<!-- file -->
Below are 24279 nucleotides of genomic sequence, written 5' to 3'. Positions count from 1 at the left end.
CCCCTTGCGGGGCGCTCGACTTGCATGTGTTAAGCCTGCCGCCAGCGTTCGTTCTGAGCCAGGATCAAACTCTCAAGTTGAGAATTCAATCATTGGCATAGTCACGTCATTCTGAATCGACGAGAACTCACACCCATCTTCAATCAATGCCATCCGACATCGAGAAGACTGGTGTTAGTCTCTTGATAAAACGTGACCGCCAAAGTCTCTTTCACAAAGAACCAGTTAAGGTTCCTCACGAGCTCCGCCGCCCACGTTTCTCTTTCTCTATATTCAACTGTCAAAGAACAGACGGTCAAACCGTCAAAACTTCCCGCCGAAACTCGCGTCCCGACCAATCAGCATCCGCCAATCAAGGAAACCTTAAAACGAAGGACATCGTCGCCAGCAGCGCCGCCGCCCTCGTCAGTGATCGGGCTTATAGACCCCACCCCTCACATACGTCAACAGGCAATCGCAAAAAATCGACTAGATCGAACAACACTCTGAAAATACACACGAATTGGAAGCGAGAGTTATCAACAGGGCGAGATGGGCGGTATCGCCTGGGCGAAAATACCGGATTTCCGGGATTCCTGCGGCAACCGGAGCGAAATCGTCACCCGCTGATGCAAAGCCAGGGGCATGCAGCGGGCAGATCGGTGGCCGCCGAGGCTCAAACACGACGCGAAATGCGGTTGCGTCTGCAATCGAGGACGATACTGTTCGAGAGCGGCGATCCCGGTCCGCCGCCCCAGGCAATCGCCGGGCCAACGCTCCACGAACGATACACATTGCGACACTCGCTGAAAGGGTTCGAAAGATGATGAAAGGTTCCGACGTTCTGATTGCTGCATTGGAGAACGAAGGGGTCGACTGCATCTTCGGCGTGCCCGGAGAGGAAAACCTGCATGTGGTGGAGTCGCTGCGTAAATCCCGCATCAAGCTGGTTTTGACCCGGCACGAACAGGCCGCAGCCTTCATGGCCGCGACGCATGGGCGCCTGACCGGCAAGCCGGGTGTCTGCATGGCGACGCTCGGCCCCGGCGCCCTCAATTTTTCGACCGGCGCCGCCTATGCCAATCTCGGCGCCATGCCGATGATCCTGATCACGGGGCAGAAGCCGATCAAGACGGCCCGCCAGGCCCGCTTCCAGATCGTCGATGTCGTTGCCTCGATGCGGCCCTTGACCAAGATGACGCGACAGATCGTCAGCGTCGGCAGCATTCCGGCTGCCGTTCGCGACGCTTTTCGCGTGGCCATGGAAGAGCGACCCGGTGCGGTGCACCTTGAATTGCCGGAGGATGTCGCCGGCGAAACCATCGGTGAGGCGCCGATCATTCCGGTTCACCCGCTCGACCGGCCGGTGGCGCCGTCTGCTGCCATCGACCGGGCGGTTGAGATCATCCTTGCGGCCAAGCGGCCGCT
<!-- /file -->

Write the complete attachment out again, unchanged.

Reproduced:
Below are 24279 nucleotides of genomic sequence, written 5' to 3'. Positions count from 1 at the left end.
CCCCTTGCGGGGCGCTCGACTTGCATGTGTTAAGCCTGCCGCCAGCGTTCGTTCTGAGCCAGGATCAAACTCTCAAGTTGAGAATTCAATCATTGGCATAGTCACGTCATTCTGAATCGACGAGAACTCACACCCATCTTCAATCAATGCCATCCGACATCGAGAAGACTGGTGTTAGTCTCTTGATAAAACGTGACCGCCAAAGTCTCTTTCACAAAGAACCAGTTAAGGTTCCTCACGAGCTCCGCCGCCCACGTTTCTCTTTCTCTATATTCAACTGTCAAAGAACAGACGGTCAAACCGTCAAAACTTCCCGCCGAAACTCGCGTCCCGACCAATCAGCATCCGCCAATCAAGGAAACCTTAAAACGAAGGACATCGTCGCCAGCAGCGCCGCCGCCCTCGTCAGTGATCGGGCTTATAGACCCCACCCCTCACATACGTCAACAGGCAATCGCAAAAAATCGACTAGATCGAACAACACTCTGAAAATACACACGAATTGGAAGCGAGAGTTATCAACAGGGCGAGATGGGCGGTATCGCCTGGGCGAAAATACCGGATTTCCGGGATTCCTGCGGCAACCGGAGCGAAATCGTCACCCGCTGATGCAAAGCCAGGGGCATGCAGCGGGCAGATCGGTGGCCGCCGAGGCTCAAACACGACGCGAAATGCGGTTGCGTCTGCAATCGAGGACGATACTGTTCGAGAGCGGCGATCCCGGTCCGCCGCCCCAGGCAATCGCCGGGCCAACGCTCCACGAACGATACACATTGCGACACTCGCTGAAAGGGTTCGAAAGATGATGAAAGGTTCCGACGTTCTGATTGCTGCATTGGAGAACGAAGGGGTCGACTGCATCTTCGGCGTGCCCGGAGAGGAAAACCTGCATGTGGTGGAGTCGCTGCGTAAATCCCGCATCAAGCTGGTTTTGACCCGGCACGAACAGGCCGCAGCCTTCATGGCCGCGACGCATGGGCGCCTGACCGGCAAGCCGGGTGTCTGCATGGCGACGCTCGGCCCCGGCGCCCTCAATTTTTCGACCGGCGCCGCCTATGCCAATCTCGGCGCCATGCCGATGATCCTGATCACGGGGCAGAAGCCGATCAAGACGGCCCGCCAGGCCCGCTTCCAGATCGTCGATGTCGTTGCCTCGATGCGGCCCTTGACCAAGATGACGCGACAGATCGTCAGCGTCGGCAGCATTCCGGCTGCCGTTCGCGACGCTTTTCGCGTGGCCATGGAAGAGCGACCCGGTGCGGTGCACCTTGAATTGCCGGAGGATGTCGCCGGCGAAACCATCGGTGAGGCGCCGATCATTCCGGTTCACCCGCTCGACCGGCCGGTGGCGCCGTCTGCTGCCATCGACCGGGCGGTTGAGATCATCCTTGCGGCCAAGCGGCCGCT